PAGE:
Monday, March 4, 2013
Mar 4: A newly created Canada U.S. organization, Restore Our Water International Inc. (ROWI), is urging Federal, State and Provincial governments' to act immediately to resolve the crisis of low water levels in Lakes Michigan and Huron, including Georgian Bay. ROWI is "demanding" that governments finally address what they are calling "the dire economic and ecological impacts of 14 unprecedented years of low and record breaking water levels at the heart of the Great Lakes."
According to a release, "Over the last 80 years, human activity in the St. Clair and Detroit River corridor has permanently lowered Lakes Michigan and Huron by at least 20 inches. These activities include uncompensated navigation dredging as well as sand and gravel mining, which increased outflows from the middle lakes. These past actions, coupled with a warmer and dryer climate, have resulted in an inability to retain water in the middle and upper Great Lakes. While all the Great lakes are now below their long term averages, Lakes Michigan and Huron are three times lower compared to the others. This is due to the increased Lake Huron outflow at the St. Clair River.
Roger Gauthier, a retired U. S. Army Corps of Engineers (USACE) Hydrologist and the Chair of ROWI said, "The Canadian and U.S. governments have to commit the funding and political will to fix this problem. While climate has affected levels in all the lakes, lakes Michigan and Huron have been severely low for the past 14 years. There are solutions to this problem that include underwater weirs or 'speed bumps' that can be placed in the Upper St. Clair River."
The release indicates that a Canada U.S. agreement that called for compensation of navigation dredging in 1962 already exists. The agreement was never implemented and never rescinded. ROWI said it "wants the terms of that agreement met and implemented in a responsible manner, respecting both upstream and downstream conditions."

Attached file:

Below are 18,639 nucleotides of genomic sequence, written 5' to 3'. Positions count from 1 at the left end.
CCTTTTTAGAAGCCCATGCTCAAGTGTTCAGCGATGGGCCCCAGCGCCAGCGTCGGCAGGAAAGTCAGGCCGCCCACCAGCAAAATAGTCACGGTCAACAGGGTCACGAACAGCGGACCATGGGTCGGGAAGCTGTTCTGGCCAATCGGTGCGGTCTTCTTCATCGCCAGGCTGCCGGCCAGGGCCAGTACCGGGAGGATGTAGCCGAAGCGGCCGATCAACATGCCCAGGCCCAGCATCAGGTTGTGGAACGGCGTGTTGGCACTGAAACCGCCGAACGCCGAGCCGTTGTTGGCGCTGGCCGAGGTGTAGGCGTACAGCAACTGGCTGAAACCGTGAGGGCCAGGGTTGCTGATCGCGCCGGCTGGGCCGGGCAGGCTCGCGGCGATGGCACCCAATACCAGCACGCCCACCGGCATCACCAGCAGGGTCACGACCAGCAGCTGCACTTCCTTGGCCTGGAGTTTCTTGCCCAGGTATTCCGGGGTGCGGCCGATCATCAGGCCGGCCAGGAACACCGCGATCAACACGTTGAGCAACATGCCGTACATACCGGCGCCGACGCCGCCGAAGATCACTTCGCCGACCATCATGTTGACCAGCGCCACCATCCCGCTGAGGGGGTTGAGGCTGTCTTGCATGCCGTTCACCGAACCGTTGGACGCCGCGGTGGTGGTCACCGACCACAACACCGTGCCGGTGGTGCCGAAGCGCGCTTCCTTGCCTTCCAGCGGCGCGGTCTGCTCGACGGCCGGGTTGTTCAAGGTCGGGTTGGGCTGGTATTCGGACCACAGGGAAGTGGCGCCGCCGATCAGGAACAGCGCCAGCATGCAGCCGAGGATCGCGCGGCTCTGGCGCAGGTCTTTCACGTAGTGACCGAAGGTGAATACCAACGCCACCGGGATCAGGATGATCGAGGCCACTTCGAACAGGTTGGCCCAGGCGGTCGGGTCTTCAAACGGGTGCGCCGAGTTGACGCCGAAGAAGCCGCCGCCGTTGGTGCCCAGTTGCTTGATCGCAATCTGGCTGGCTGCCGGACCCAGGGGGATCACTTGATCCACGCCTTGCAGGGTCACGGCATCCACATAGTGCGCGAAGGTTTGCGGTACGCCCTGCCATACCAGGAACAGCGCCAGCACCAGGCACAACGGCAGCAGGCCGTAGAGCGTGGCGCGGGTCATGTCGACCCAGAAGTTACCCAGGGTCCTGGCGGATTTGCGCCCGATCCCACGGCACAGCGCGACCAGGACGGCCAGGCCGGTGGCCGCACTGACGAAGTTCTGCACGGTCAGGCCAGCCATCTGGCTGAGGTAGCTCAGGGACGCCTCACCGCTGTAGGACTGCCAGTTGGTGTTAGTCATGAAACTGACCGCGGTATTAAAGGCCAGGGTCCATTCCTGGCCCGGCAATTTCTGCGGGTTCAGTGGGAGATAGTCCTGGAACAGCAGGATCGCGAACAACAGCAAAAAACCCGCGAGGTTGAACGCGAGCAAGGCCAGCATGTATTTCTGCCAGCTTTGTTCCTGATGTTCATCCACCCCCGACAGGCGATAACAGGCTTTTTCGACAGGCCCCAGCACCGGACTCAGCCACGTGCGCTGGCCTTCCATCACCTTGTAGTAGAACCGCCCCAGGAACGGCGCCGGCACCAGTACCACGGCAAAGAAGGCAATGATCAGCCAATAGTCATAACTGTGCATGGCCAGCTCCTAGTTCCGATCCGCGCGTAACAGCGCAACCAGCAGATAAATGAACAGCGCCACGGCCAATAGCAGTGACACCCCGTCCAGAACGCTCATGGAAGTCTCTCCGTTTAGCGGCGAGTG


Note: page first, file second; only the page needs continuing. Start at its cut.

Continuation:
ROWI is an alliance of Canadian and American organizations concerned about the dire economic and ecological impacts of the last 14 years of low water levels in Lakes Michigan and Huron and in Georgian Bay. ROWI currently consists of 14 appointed directors representing at least 15,000 shoreline property owners and commercial interests along Lakes Michigan and Huron and Georgian Bay.
On February 15, in a brief letter to President Obama and Canadian Prime Minister Stephen Harper, Mayors from the Great Lakes and St. Lawrence Cities Initiative (GLSLC) expressed what they are calling a "serious crisis" regarding Great Lakes water levels [See WIMS 2/20/13]. They said in part, "There is a serious crisis on the Great Lakes and St. Lawrence right now with water levels on Lakes Michigan and Huron at historic lows and well below average levels on the other lakes and the St.Lawrence. The impacts are widespread and significant. Commercial shipping and recreational boating, water intake structures, coastal wetlands, beaches, and many of the things that are so important to our economic well- being and quality of life are being adversely affected. . ."
Access a posted release from ROWI (click here). Access the ROWI website with pictures and more information (click here). Access the GLSLC website for more information (click here). [MIGlakes/Levels]
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Posted by WIMS at 3/04/2013